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Technology has always found its greatest consumer in a nation's
war and defense efforts. Since the last attempts at a "Star Wars"
defense system, has technology changed considerably enough to make
the latest Missile Defense initiatives more successful? Can such an
application of science be successful? Is a militarized space
inevitable, necessary or impossible?
Read Debates, a
new Web-only feature culled from Readers' Opinions, published every
(2347 previous messages)
- 02:11pm May 22, 2002 EST (#2348
A CONVERSATION WITH Hugh Gusterson Finding Rich Fodder in
Nuclear Scientists By CLAUDIA DREIFUS http://www.nytimes.com/2002/05/21/science/21CONV.html
... makes sobering reading. I was personally interested in this
Q. How did you perceive the marriages and personal
relationships of your weapons scientists?
A. I often found emotional distance in their
relationships. . . . . . the demands of classification and secrecy
can cause a tremendous distance in a marriage, cause a lot of
I'll vouch for that, as it relates to a marriage, and all sorts
of personal and professional relationships. I believe that I've
faced a much harder burden than most involved with classification
have had to face. I've said that I've felt myself to be in an
impossible position -- and have asked to be debriefed, face to face
- for a long time. That can be checked, on the basis of available
material that is or was on the web, whether you "call me Ismael" or
4/4/02 1:21pm includes this:
"Some of my background, which you also know, was on this thread
before March 2, and is now set out on a Guardian thread ..
Psychwarfare, Casablanca -- and terror
"I believe that I'm doing, as nearly as it possibly can be done,
exactly what Bill Casey would want me to do now, for the good of the
United States of America, and for the safety and decency of the
Is there deception here? About things that matter? Not
every aspect of that question can be checked, but a lot could be.
- 02:16pm May 22, 2002 EST (#2349
I wish someone could explain to decision makers, carefully and
face to face, the essential points in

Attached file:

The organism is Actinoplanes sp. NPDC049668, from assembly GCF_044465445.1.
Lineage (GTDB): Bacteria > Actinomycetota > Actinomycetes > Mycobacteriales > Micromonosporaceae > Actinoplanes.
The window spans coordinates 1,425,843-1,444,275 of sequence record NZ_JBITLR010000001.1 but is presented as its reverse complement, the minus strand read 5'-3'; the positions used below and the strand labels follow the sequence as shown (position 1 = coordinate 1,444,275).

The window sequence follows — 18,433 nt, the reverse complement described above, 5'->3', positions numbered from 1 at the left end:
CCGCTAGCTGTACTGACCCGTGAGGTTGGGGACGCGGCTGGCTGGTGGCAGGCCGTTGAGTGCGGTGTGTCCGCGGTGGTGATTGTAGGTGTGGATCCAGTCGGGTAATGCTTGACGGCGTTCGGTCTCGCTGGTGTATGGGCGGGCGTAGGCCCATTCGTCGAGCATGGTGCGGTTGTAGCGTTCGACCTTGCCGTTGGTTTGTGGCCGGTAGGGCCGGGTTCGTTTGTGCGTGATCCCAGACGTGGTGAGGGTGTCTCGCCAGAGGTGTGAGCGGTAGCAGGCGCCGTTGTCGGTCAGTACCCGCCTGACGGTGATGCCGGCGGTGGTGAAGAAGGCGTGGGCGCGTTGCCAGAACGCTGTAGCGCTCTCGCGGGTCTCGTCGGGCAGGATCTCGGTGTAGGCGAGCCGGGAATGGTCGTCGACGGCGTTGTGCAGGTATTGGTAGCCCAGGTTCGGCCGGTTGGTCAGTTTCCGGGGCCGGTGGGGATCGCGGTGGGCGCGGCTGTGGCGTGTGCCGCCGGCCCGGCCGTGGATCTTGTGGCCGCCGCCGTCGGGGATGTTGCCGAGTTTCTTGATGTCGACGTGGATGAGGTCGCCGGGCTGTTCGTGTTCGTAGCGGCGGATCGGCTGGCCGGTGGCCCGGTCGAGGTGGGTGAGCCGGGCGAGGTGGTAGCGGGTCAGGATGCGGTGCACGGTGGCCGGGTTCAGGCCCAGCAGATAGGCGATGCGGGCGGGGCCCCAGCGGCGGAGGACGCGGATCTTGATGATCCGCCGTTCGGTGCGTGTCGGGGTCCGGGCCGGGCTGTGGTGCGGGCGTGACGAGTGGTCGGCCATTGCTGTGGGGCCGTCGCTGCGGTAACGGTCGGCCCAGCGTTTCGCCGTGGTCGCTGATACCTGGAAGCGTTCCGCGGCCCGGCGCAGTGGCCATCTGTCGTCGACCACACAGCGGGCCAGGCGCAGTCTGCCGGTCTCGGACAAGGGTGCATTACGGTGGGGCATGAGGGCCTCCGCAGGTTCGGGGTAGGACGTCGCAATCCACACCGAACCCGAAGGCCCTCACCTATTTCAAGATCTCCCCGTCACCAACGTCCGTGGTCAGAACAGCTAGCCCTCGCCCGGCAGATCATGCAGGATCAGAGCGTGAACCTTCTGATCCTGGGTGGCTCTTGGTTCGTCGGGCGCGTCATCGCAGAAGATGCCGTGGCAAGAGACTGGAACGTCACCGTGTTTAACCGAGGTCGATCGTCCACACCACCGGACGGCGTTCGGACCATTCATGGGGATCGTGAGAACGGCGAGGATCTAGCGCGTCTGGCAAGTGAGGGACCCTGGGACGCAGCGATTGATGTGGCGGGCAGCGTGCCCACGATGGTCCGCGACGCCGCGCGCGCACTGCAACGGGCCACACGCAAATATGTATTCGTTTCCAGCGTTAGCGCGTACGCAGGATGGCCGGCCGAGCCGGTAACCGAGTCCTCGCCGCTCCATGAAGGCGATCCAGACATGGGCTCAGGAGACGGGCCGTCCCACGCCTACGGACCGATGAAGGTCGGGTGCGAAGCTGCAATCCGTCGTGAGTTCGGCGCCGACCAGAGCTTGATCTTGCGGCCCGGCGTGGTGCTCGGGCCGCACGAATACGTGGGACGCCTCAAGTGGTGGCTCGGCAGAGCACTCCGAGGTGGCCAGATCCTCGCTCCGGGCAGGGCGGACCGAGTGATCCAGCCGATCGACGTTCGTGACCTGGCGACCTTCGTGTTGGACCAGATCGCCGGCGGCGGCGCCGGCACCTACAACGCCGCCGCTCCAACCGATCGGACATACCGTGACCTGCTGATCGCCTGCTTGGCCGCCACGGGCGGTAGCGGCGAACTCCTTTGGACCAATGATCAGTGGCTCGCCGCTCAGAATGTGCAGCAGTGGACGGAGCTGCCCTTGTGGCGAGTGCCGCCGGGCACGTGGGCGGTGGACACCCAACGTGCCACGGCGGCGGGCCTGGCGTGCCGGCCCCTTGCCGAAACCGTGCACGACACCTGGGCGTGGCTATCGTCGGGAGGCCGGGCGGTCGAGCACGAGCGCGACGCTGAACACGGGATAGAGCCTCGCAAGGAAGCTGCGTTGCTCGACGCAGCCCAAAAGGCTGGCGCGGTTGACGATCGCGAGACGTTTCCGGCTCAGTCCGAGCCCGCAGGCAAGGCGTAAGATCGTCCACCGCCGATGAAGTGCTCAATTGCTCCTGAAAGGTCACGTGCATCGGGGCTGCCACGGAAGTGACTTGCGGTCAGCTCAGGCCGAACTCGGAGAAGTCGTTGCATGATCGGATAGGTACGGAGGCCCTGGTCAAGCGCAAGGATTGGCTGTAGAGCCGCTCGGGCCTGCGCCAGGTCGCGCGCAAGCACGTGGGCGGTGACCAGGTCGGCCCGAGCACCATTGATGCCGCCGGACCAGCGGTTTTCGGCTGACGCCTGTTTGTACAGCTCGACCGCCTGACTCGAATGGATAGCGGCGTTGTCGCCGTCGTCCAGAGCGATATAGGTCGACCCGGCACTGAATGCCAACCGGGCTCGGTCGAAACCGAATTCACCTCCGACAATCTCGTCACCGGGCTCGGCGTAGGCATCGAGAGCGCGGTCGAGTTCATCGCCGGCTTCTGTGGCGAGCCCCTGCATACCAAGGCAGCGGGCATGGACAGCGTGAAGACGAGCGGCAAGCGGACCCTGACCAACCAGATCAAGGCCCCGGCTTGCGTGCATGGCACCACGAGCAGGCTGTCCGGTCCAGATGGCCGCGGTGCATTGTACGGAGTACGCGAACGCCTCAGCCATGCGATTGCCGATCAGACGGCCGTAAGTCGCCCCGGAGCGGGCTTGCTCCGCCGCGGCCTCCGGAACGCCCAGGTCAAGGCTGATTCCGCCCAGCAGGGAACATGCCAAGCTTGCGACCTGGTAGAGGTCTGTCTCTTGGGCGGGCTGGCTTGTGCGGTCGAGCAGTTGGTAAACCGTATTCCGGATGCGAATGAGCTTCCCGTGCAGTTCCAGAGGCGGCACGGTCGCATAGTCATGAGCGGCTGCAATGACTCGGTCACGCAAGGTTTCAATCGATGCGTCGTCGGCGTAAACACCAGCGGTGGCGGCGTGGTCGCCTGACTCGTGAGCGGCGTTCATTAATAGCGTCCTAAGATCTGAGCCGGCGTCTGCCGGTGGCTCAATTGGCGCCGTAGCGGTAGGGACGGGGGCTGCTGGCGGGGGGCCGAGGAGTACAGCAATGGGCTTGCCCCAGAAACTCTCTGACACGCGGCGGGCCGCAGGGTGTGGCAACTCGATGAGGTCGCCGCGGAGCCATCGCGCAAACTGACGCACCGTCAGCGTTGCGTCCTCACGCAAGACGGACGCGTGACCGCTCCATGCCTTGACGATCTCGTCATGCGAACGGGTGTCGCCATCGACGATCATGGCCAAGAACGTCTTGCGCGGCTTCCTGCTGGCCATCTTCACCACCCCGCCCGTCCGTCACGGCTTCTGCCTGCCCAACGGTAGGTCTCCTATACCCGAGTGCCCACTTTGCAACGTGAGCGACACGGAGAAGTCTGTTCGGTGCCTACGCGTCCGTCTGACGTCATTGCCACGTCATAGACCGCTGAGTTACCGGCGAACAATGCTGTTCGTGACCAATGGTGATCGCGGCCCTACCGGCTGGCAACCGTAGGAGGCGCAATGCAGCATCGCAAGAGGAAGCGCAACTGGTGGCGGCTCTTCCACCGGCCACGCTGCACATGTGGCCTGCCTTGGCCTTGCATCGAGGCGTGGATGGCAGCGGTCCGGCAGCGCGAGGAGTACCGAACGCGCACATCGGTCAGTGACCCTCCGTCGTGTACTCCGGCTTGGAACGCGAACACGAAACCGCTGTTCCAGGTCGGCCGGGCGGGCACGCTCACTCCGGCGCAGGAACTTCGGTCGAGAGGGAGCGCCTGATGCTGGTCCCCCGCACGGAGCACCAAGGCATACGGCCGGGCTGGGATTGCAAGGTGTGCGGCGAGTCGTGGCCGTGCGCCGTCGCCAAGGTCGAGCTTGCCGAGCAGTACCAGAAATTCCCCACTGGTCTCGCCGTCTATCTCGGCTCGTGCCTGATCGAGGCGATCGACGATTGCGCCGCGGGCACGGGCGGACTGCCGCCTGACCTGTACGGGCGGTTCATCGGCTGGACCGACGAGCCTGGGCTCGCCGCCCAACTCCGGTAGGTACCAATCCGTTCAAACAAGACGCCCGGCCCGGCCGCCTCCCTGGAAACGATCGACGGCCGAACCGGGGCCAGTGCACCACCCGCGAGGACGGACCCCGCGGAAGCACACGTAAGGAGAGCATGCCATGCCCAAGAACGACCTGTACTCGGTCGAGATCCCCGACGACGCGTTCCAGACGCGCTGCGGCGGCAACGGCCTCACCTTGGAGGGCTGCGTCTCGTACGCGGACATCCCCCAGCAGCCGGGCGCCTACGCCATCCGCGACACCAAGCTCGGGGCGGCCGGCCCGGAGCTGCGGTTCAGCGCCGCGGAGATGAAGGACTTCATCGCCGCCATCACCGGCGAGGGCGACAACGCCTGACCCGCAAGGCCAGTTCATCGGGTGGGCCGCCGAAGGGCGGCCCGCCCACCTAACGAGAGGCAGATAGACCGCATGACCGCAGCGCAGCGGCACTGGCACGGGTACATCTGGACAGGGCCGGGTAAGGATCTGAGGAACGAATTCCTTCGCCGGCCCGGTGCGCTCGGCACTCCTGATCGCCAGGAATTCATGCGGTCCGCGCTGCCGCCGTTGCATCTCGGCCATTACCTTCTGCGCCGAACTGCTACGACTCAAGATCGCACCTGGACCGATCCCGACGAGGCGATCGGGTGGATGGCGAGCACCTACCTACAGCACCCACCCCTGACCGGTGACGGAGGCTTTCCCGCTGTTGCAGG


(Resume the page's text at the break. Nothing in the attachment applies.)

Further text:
A Solution to Plato's Problem: The Latent Semantic Analysis
Theory of Acquisition, Induction and Representation of Knowledge
by Thomas K. Landauer and Susan Dumais . . . (Here is a draft of
that paper, which was accepted with revisions, and published in
Psychological Review, v104, n.2, 211-240, 1997 http://lsi.argreenhouse.com/lsi/papers/PSYCHREV96.html
Not easy reading. But if the key points in it were understood,
national defense would be much more effective, and our diplomacy,
dealmaking, and peacemaking would be, too.
Landauer, Dumais, or others could probably do that very well.
Landauer and Dumais includes this:
"Landauer and Dumais draw this basic conclusion:
"" . . . with respect to (correlations) supposed
to allow the learning of language and other large bodies of
complexly structured knowledge, domains in which there are very
many facts each weakly related to very many others, effective
simulation may require data sets of the same size and content as
those encountered by human learners. Formally, that is because
weak local constraints can combine to produce strong local effects
". . . a particular computational arrangement is
"" We, of course, intend no claim that the mind or
brain actually computes a singular value decomposition on a
perfectly remembered event-by-context matrix of its lifetime
experience using the mathematical machinery of complex
sparse-matrix manipulation algorithms. What we suppose is merely
that the mind-brain stores and reprocessed its input in some
manner that has approximately the same effect(10)."
If people are like that - - and they are, and that can be
checked - - many or our security procedures, at FBI, CIA, and
NSA are disastrously bad. Something we've had reason to
suspect, again and again, from bad decisions.
People need many dots to collect and variously connect.
Restriction of information, and conversation - - simply doesn't
permit the process by which people reason to go on effectively or
With computer tools we can make the process better than it
With current security rules, and restrictions on information, we
make the process much worse.
The Bush administration, almost always, is making the
wrong decisions in these matters -- favoring secrecy and
closedness - when it doesn't work well for national defense, or any
other reasonable purpose save fraud.
- 03:33pm May 22, 2002 EST (#2350
Fraud hasn't yet made 'word of the day' in the NYT
- 04:39pm May 22, 2002 EST (#2351
Showalter, talking of dots above, somehow reminds one of
of the Sower
"" You Reap What You Sow!
5 Principles of reaping and sowing:
1 You only reap if you sow.
2 You always reap what you sow.
3 You always reap quite a while after you sow.
4 You always
reap much more than you sow.
5 Whatever you reap will be sowed
and reaped again. ""
The good-seed equates with 'truth' ?!
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